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The Honolulu Advertiser

Posted on: Friday, March 11, 2005

Clamor increases to spin off UH-Hilo

 •  By design, campuses don't get equal bucks
 •  Chart: UH-Hilo is booming

By Beverly Creamer
Advertiser Education Writer

More than a decade after the calls for independence for the University of Hawai'i-Hilo were first sounded on the Big Island, they have grown strident enough to be heard in Manoa.

The café at the University of Hawai'i at Hilo has more students to feed as enrollment on the Big Island campus has increased 30 percent over the past seven years. The push to spin off the booming UH-Hilo from the Manoa-based system has gained strength in recent years.

Photos by Tim Wright • Special to The Advertiser

"If you were to move to a Neighbor Island, you would begin to understand how O'ahu-centric the state is," said Bobby Cooper, president of W.H. Shipman Ltd., which owns Kea'au Shopping Center near Hilo. "You feel like you're not getting what's due you and decisions are made based on the 800-pound gorilla in Manoa."
A bill was introduced this session that would begin the move to separate UH-Hilo from the University of Hawai'i system. Although the bill is buried in committee for this year, the move to create what would be called Hawai'i State University is no idle threat — and the independence movement remains alive.

Over the past seven years UH-Hilo has increased enrollment by 30 percent and federal financing by more than 500 percent under its popular chancellor, Rose Tseng; added the first two buildings in 20 years — for marine science and classrooms; and begun planning for a new private dorm.

But there's growing sentiment on the campus — and across the Big Island — that the university could grow faster and better serve its community if unshackled from the state system.

"If you were to move to a Neighbor Island, you would begin to understand how O'ahu-centric the state is," said Bobby Cooper, president of W.H. Shipman Ltd., which owns Kea'au Shopping Center near Hilo. "You feel like you're not getting what's due you and decisions are made based on the 800-pound gorilla in Manoa."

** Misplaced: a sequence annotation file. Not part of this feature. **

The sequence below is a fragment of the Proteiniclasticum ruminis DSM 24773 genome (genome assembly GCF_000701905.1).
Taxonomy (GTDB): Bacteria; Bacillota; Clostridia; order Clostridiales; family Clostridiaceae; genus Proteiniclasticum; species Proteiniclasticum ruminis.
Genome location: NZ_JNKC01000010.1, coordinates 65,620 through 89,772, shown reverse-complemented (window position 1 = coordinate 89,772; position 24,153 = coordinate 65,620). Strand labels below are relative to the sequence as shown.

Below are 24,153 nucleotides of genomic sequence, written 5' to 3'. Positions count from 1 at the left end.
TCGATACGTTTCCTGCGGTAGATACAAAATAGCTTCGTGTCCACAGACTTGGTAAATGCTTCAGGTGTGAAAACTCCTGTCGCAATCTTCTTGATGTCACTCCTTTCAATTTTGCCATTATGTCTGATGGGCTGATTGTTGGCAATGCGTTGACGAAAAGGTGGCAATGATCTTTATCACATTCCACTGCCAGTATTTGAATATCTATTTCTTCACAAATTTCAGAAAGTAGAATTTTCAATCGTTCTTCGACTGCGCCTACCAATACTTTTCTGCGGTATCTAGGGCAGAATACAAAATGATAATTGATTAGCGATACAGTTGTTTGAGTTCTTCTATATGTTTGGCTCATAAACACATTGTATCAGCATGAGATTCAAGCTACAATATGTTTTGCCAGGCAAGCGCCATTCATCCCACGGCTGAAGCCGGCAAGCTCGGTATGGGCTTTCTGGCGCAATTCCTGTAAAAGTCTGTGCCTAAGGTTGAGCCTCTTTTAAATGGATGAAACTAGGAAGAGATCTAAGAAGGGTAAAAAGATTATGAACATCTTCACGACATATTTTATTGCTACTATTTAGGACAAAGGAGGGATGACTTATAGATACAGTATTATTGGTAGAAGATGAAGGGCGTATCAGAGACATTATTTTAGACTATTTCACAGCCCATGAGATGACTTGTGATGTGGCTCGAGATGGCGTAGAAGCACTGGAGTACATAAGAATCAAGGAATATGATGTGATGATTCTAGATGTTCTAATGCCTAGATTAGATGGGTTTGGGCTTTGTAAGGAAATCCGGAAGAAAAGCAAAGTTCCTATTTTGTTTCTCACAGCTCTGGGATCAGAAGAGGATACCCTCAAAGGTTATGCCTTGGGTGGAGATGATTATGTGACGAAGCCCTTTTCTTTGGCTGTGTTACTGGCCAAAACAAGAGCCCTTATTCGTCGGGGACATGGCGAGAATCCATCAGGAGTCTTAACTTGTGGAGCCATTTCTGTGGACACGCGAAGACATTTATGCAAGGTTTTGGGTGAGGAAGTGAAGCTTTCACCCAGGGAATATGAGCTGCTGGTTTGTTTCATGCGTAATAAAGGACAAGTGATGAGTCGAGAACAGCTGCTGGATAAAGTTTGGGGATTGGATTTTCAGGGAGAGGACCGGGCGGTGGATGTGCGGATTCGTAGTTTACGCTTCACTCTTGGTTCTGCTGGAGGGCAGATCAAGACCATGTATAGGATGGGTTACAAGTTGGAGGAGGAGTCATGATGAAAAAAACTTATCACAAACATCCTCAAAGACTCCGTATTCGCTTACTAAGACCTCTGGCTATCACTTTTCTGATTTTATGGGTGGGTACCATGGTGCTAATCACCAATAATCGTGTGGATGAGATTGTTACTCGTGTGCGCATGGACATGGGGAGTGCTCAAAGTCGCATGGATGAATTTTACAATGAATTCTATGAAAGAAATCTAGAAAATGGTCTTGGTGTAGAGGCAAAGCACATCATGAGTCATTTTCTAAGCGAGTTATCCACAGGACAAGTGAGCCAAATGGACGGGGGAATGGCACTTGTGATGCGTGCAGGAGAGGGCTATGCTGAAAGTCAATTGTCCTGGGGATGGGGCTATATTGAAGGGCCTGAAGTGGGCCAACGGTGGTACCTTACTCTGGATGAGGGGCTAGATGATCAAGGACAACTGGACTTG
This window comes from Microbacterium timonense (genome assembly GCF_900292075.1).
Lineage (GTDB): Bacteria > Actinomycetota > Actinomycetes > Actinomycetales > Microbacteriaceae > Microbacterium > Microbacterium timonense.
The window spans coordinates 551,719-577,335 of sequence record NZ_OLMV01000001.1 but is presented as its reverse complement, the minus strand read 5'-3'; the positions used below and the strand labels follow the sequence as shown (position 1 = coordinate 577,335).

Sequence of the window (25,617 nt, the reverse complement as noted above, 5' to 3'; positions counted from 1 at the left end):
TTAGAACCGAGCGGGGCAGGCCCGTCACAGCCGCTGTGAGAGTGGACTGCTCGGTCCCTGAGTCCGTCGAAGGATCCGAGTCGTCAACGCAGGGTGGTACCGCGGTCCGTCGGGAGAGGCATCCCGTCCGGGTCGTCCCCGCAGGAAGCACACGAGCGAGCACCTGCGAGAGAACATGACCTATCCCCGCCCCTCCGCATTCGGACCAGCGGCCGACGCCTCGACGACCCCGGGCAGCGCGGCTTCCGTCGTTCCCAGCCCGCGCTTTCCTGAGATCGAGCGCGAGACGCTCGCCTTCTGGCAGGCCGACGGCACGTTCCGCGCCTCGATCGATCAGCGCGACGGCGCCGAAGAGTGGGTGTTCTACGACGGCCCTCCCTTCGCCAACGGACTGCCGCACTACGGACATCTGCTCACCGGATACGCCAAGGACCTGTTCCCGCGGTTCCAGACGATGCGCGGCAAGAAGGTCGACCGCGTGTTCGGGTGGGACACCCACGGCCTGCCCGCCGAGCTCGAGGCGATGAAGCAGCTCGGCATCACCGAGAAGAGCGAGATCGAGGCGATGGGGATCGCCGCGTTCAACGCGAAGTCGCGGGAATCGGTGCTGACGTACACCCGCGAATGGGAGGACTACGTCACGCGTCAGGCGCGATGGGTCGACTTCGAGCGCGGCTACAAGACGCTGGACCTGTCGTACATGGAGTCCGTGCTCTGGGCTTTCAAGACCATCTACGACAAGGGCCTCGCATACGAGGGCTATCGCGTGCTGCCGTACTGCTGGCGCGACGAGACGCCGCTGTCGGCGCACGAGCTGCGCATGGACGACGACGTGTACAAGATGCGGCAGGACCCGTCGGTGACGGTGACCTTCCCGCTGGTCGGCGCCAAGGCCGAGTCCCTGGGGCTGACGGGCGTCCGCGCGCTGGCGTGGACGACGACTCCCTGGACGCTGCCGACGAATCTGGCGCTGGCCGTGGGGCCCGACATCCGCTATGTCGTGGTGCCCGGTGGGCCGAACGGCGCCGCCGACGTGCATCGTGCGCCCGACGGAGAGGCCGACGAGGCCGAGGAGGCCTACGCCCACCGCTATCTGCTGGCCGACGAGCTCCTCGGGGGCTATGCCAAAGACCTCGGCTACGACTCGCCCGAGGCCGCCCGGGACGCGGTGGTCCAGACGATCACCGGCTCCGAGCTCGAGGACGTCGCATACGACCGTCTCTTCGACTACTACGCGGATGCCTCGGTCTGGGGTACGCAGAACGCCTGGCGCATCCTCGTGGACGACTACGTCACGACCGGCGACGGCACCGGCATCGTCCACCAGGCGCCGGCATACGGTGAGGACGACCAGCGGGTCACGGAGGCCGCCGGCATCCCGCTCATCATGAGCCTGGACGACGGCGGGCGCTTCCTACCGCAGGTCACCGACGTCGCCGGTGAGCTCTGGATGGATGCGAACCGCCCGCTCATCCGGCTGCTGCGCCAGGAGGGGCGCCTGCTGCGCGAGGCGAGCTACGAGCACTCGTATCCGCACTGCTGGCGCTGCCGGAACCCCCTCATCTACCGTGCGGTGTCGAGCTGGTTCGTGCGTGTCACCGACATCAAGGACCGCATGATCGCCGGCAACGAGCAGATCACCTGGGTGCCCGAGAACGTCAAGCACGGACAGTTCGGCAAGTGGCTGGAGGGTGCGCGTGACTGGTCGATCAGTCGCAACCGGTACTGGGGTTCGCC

Equitable financing is the big issue now, with a general feeling on the Big Island that UH-Hilo has been shortchanged by Manoa, although UH administrators say financial divisions are fair.

"When you're independent, you're able to draw money from various areas, and more money is what they need now," said Amber "Cinnamon" Brown, president of residential housing on the Hilo campus and a supporter of independence.

"In comparison to Manoa, there are other things we could have — more housing, better quality food, a student rec center," said Brown, a 19-year-old sophomore from Atlanta. "The other campuses are draining our funds so we can't keep up with basic functions."

Beau Butts, student council secretary, said with greater monetary support, Hilo has the potential to be one of the best schools in the country, but he sees both positives and negatives to independence. It would smooth financial problems for students by having checks cut in Hilo, not Manoa, but it could mean a loss of 'ohana among the campuses.

"There's definitely going to be some sore feelings (if Hilo broke away)," he said. "When we go to O'ahu and meet with other campuses, there's a kindred fellowship between us. We might lose that."

Even if independence isn't realistic in the short term, some say it's inevitable.

"While there's lots of excitement on the campus about this issue, I think it's early days yet for really serious consideration," said Paula Helfrich, CEO for the Economic Development Alliance of Hawai'i. "With only two doctoral programs, we're maybe ahead of ourselves. But 20 years from now? There's no question."

The talk is causing consternation within the UH leadership and spilled over into strong words at a recent regents' meeting.

"We have to stay on the ranch," admonished interim UH President David McClain, scolding Tseng without naming her, for supporting independence for Hilo in legislative testimony.

McClain warned his chancellors not to try "end runs" at the Legislature for extra money, saying "we can remove money" if legislative initiatives give money to individual campuses not in line with Board of Regent priorities.